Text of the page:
The study also gets high marks from University of California, Irvine, evolutionary biologist Francisco Ayala, the only former president of the American Association for the Advancement of Science to have once been ordained as a Catholic priest, and who continues to assert that science and religion are compatible. Ayala calls the studies ingenious, and is surprised only that the effects are not even stronger. "You would expect that the people who challenge the general assumptions of their culture—in this case, their culture's religious beliefs—are obviously the people who are more analytical," he says.
The researchers, for their part, point out that both reason and intuition have their place. "Our intuitions can be phenomenally useful," Gervais says, "and analytic thinking isn't some oracle of the truth."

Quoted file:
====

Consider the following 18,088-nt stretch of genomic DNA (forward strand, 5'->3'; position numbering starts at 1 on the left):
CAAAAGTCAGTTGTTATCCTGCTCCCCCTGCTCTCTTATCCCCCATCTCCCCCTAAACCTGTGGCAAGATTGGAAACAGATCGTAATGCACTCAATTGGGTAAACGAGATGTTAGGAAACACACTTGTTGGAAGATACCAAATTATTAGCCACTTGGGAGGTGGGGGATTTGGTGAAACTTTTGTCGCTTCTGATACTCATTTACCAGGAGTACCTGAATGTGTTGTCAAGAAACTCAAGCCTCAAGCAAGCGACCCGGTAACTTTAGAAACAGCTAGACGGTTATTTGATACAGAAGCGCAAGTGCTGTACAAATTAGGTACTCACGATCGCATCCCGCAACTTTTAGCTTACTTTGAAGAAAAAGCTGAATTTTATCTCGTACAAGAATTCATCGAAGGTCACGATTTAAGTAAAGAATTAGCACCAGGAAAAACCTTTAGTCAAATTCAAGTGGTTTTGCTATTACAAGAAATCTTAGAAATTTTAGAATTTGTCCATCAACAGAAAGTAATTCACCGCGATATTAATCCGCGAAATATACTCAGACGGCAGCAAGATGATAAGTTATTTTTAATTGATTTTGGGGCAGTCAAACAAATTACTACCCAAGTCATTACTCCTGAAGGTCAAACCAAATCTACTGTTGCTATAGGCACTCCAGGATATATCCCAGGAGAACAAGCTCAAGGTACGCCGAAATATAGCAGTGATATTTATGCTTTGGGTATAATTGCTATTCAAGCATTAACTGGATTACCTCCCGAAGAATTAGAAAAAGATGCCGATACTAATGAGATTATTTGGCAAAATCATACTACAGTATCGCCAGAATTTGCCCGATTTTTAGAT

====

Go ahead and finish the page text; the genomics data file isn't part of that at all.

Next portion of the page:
Greene concurs, while also raising a provocative question implicit in the findings: "Obviously, there are millions of very smart and generally rational people who believe in God," he says. "Obviously, this study doesn't prove the nonexistence of God. But it poses a challenge to believers: If God exists, and if believing in God is perfectly rational, then why does increasing rational thinking tend to decrease belief in God?"